* Exxon options include selling part of its stake to
* West Qurna-1 involvement would cement China's major Iraq
* PetroChina chairman: decision at "appropriate" time
By Chen Aizhu
BEIJING, March 5 China is willing to join Exxon
Mobil in a giant Iraqi oilfield project, a top executive said on
Tuesday, which could see Beijing come to dominate Iraq's
oilfields and help the U.S. major mend fences with Baghdad.
Last year, Exxon offered to sell its stake in the
southern Iraq West Qurna-1 oilfield after fighting with Baghdad
over contracts it has signed with autonomous Kurdistan in the
north, deals the central government rejects as illegal.
By the end of December, the China National Petroleum Corp
(CNPC) had emerged as the frontrunner to take over Exxon's 60
But now Iraqi Prime Minister Nuri al-Maliki is working to
keep the U.S. oil giant on side, industry sources say, offering
much sweeter terms at West Qurna-1 - a $50 billion investment
project and a greater potential prize than the Kurdish blocks if
Baghdad structures the contract closer to the more lucrative
Exxon is setting up a range of options, the sources say,
including the possibility of selling just part of its 60 percent
stake in West Qurna-1 to PetroChina , the
listed arm of CNPC.
Jiang Jiemin, PetroChina's Chairman, told Reuters that
China's largest oil and gas producer is prepared to team up with
Exxon at the field, now pumping in excess of 400,000 barrels per
"We are willing to jointly develop the project with Exxon
Mobil. Exxon Mobil welcomed our participation and the Iraqi
government also supports us joining the development," Jiang said
on the sidelines of the annual parliamentary session in
He said PetroChina would "thoroughly evaluate the project"
and make an investment decision at an "appropriate" time.
"The asset value of the whole project is massive, but
near-term capital spending required is not that huge," said
Jiang, adding that parties have yet to discuss the size of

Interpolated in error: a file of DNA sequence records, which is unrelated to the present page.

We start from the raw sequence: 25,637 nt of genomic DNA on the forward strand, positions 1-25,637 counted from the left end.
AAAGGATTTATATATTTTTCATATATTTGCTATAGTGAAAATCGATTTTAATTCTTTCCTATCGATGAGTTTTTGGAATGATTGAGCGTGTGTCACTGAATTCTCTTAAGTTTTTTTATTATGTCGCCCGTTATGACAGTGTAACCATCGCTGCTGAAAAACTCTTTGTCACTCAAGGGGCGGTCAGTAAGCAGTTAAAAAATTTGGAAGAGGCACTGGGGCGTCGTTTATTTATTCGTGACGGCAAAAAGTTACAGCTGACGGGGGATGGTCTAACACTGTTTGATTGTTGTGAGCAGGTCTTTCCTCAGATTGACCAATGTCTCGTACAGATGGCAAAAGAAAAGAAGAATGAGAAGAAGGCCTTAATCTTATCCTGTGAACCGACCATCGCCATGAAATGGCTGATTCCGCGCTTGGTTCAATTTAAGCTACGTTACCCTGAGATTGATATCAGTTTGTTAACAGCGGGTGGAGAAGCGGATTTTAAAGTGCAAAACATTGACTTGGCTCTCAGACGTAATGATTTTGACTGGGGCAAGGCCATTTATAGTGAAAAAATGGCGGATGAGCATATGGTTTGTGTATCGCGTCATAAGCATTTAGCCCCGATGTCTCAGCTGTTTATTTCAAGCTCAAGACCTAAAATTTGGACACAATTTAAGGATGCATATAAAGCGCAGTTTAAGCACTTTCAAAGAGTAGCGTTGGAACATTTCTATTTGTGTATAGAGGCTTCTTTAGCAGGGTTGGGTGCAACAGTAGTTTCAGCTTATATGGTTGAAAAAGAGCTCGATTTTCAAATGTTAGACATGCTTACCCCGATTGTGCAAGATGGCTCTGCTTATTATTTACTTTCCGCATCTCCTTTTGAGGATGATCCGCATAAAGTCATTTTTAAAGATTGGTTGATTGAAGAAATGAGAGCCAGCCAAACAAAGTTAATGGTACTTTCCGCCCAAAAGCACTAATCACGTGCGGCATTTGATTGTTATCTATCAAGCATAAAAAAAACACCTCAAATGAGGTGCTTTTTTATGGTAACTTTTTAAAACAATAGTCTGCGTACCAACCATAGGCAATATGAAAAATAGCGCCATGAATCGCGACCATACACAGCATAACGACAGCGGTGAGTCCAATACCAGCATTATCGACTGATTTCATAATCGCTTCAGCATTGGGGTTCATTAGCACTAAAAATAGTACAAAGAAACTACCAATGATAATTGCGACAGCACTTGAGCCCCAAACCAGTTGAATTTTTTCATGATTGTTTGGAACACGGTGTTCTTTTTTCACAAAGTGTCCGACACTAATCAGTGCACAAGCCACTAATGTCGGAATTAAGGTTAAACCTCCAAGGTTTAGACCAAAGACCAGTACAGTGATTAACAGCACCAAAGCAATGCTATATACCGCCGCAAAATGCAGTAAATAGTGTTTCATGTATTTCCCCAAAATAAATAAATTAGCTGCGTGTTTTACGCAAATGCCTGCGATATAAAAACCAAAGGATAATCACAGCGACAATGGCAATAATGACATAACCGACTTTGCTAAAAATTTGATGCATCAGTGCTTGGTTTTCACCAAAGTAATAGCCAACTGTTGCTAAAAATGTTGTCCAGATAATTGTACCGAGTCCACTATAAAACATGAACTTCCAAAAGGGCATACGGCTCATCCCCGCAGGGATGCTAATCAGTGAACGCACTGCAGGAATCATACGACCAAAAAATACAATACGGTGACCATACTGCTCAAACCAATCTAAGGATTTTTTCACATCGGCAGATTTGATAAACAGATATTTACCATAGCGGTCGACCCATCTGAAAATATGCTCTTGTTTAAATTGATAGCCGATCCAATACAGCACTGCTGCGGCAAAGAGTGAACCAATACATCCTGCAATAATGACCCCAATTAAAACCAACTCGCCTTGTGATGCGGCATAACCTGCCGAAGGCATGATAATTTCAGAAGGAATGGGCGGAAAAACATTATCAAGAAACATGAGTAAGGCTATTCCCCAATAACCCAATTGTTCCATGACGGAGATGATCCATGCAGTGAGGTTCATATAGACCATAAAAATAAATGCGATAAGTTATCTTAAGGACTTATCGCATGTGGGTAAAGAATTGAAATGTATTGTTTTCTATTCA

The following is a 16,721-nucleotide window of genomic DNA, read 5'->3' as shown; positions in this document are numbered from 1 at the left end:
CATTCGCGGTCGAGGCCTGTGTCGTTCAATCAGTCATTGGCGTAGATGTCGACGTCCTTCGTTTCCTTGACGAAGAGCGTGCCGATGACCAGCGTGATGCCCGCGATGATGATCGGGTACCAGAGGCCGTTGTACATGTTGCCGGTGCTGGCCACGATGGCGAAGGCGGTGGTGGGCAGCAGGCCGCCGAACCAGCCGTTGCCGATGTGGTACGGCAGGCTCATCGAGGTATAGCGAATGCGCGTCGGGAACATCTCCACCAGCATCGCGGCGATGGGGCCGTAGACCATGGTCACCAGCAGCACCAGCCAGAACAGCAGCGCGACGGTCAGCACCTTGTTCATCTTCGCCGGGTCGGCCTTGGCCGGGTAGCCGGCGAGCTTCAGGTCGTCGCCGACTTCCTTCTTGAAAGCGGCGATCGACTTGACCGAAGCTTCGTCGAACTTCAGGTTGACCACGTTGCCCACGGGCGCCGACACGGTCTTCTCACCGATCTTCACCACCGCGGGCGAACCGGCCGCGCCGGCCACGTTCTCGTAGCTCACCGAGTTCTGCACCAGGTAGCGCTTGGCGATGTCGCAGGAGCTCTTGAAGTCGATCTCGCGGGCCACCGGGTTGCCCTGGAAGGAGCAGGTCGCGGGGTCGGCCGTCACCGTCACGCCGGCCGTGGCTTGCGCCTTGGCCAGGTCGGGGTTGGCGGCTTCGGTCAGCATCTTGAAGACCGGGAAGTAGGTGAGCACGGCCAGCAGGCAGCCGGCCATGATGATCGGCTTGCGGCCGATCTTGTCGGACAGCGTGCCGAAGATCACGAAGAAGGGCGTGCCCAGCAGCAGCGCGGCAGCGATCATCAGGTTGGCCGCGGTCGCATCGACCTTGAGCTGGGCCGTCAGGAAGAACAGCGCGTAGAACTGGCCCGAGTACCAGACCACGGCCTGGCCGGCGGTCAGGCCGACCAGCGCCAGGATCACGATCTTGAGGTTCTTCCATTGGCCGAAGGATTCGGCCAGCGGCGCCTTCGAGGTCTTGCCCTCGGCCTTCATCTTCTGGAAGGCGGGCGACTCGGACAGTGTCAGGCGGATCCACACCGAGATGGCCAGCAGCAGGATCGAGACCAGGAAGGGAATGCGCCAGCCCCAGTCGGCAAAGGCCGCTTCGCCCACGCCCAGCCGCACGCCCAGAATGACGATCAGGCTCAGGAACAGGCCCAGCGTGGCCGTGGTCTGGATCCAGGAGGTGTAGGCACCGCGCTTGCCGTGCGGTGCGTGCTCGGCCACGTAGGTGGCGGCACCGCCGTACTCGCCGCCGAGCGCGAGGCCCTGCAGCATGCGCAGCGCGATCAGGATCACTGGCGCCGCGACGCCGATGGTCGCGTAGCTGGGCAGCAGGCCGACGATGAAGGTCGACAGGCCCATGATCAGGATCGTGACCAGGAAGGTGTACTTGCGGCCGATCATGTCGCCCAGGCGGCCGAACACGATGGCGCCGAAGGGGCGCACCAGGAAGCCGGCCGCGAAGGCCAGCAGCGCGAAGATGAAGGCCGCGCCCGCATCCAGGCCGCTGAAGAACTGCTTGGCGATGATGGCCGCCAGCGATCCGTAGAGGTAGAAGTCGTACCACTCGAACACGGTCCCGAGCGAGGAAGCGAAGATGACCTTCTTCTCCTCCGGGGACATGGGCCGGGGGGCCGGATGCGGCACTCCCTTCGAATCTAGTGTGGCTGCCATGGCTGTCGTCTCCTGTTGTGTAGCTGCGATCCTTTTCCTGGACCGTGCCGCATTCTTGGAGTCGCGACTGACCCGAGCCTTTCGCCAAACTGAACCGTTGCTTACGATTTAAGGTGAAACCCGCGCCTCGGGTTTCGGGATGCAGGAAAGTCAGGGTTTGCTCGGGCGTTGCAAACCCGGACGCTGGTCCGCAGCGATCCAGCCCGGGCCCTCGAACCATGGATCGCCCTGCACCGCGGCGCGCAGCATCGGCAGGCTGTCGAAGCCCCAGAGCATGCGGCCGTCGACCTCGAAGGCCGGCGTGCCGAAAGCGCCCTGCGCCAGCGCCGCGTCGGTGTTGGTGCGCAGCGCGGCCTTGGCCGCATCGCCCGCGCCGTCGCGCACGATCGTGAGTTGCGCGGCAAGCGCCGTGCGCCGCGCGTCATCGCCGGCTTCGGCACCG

stakes to be shared.
A source familiar with PetroChina operations in Iraq said
the two companies were discussing a deal that would enable Exxon
to retain operator status at the oilfield, where Royal Dutch
Shell is minority partner with 15 percent.
CNPC made a play for Exxon's full stake in West Qurna-1 at
the end of last year, but the U.S. company was not satisfied
with the bid, according to industry sources.
Asked if PetroChina is aware of Baghdad trying to keep Exxon
in the project, Jiang said: "Iraq has its own bottom lines. If
Exxon continues with its new projects in the Kurdistan region,
its operations in Iraq will face some difficulties".
Exxon was the first major oil company to sign agreements
with the government of the autonomous Kurdistan region, a move
that increased tension between Baghdad and the Kurds in a
long-running dispute over oil, territory and political autonomy.
Baghdad says any deals signed with Kurdistan are illegal,
but the government of Kurdistan says the constitution allows it
to sign oil agreement without permission from the central
PetroChina, the first foreign oil company to sign an oil
service deal in Iraq after the toppling of its former president
Saddam Hussein, already has a formidable position in Iraq's
prized southern oilfields.
It is in charge at Halfaya and partners BP at
Rumaila, Iraq's biggest oilfield.
Iraq has the world's fourth largest oil reserves and wants
to at least double it production in the next few years. Now
pumping just over 3 million bpd, it ranks as the second biggest
producer behind Saudi Arabia in the Organization of the
Petroleum Exporting Countries.